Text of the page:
Rita, i understand that it is an acceptable industry practice , but is it fair to the landowner? the og companies already get 87.5 % of the well profit. i think the industry makes out quite well even if they have to pay post production cost! why not be fair with the landowner & keep everyone happy, instead of money grubbing the landowner to death. after all it is our gas. and yes i know it costs alot to drill a well, but it costs alot to own property too!
In my experience Terry, the key is the lease. I know some saavy land owners who have negotiated post-production expenses off the table, as noted in their leases. Once again, it all goes back to knowing who your working with and being smart about your investment. And why it makes sense to have competent legal representation.
But keep this in mind, without the driller, who invests heavily in upfront geological study, research, permitting, land leases, court house searches, drilling contracts, pipeline taps, pipeline construction, and so on and so forth, that gas would likely never make it out of the ground (vertical Marcelllus can cost $1million +; horizontals over $3 million). From that point of view, a resource that remains in the ground isn't worth much at all, regardless of who owns to.
In the current drilling environment, and even in better times, for most independent drillers, the percentage of the well production it "collects" is rarely if ever pure profit. It pays upfront costs leveraged against production and is most often re-invested back into production and operations. Thats not to say drillers don't make money, but its not in the volume most would imagine.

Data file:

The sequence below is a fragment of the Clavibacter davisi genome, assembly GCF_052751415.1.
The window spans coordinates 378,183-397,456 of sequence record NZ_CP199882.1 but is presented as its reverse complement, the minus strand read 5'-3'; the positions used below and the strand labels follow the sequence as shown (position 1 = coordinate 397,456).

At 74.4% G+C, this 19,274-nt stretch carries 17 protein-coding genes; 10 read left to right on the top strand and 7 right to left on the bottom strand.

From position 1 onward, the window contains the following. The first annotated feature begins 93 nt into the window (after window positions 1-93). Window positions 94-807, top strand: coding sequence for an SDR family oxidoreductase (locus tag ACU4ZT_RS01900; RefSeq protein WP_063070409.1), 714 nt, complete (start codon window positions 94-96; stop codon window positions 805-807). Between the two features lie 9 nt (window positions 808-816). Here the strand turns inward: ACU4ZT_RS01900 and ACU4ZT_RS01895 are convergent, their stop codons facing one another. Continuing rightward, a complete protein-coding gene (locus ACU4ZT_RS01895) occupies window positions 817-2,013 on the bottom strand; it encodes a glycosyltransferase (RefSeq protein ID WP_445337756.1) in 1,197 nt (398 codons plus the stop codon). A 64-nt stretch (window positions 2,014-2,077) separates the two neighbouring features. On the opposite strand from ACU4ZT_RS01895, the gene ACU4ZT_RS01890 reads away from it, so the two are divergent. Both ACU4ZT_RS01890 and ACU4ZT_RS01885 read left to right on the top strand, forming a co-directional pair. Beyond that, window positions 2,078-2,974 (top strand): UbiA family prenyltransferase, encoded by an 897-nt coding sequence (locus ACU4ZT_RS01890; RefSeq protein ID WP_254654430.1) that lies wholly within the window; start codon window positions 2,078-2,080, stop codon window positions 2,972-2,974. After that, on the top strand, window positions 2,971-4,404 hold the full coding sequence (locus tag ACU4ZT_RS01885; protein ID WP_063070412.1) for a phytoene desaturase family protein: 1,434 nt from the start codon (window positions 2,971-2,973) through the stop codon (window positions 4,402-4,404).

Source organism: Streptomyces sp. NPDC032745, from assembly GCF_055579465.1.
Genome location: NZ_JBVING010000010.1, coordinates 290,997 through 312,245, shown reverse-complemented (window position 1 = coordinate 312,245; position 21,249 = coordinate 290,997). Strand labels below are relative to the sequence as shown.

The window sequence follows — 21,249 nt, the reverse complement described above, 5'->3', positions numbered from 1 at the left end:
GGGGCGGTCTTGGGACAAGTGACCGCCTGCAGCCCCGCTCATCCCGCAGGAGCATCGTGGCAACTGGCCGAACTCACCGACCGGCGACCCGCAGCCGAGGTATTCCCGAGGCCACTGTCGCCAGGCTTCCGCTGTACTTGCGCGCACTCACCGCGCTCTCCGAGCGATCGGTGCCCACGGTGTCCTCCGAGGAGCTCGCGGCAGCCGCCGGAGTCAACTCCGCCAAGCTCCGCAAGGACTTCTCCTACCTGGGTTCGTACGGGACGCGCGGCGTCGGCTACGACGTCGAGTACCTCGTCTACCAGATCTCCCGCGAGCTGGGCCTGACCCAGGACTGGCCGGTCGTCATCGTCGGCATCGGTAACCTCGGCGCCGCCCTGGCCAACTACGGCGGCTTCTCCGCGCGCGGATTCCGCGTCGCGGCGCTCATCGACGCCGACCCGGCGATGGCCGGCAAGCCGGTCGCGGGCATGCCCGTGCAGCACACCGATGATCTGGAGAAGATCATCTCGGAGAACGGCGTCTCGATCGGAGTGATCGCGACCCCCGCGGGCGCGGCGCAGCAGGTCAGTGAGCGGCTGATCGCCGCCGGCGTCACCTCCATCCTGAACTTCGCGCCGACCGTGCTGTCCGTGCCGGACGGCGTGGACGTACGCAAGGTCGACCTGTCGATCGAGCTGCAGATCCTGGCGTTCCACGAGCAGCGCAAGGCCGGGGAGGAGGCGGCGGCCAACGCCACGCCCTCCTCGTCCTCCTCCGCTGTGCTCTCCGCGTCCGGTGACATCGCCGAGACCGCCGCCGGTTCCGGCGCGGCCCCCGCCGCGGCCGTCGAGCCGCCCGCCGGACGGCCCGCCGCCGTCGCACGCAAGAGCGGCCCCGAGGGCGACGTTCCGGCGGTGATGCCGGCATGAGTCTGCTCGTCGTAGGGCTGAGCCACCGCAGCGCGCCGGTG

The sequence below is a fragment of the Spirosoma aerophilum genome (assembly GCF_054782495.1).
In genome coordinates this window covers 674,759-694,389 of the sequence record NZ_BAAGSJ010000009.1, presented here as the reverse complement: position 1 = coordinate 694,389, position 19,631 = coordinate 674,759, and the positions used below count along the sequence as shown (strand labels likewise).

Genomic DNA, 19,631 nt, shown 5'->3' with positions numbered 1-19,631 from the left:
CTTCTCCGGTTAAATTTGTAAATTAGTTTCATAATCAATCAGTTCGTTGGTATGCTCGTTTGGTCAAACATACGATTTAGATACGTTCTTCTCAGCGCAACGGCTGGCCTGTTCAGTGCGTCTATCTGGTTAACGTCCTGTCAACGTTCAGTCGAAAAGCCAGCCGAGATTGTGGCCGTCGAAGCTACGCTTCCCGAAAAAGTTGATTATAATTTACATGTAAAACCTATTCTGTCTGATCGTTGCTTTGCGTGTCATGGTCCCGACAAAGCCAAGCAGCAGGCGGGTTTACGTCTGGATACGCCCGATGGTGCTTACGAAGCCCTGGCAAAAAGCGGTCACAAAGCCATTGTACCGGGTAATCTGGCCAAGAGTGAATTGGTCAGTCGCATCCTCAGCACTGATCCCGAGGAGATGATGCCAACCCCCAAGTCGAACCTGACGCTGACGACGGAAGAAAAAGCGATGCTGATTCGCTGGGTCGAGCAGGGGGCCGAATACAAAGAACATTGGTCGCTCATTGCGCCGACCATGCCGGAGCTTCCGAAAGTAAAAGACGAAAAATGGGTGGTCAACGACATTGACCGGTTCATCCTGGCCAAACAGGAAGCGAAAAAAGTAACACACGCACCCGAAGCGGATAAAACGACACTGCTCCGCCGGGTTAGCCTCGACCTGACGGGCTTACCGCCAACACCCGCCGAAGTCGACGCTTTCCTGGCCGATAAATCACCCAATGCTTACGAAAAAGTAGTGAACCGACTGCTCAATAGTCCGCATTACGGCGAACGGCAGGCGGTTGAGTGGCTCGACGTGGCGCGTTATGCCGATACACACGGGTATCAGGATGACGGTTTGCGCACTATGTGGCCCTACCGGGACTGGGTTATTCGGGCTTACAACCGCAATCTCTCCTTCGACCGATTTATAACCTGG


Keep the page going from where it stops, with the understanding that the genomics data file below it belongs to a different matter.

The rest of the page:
Rita , i understand drilling a well costs around 3 million, but from a range report gas at $ 6.00 Mcf NYNEX THE rate of return is 64% over 20 yrs and even at $ 3.25 Mcf you still have a 20% return on your money! Pretty good return for the gas company,not so good for landowner who gets a pidly bonus and might never see a penny in royalties in their lifetime, especially at $25- 100 an acre bonus payment, i just think it should be a partnership, i have the gas & eventually they're going to want it! at % 12.5 I think they could afford to pay post production costs.
I can't comment on specific reports from Range or any other company -- I can only tell you how things work here. We do approach things fom a partnership perspective -- and we know under our own current budget conditions what we can offer and what we can't. And its not what people were seeing last summer and fall.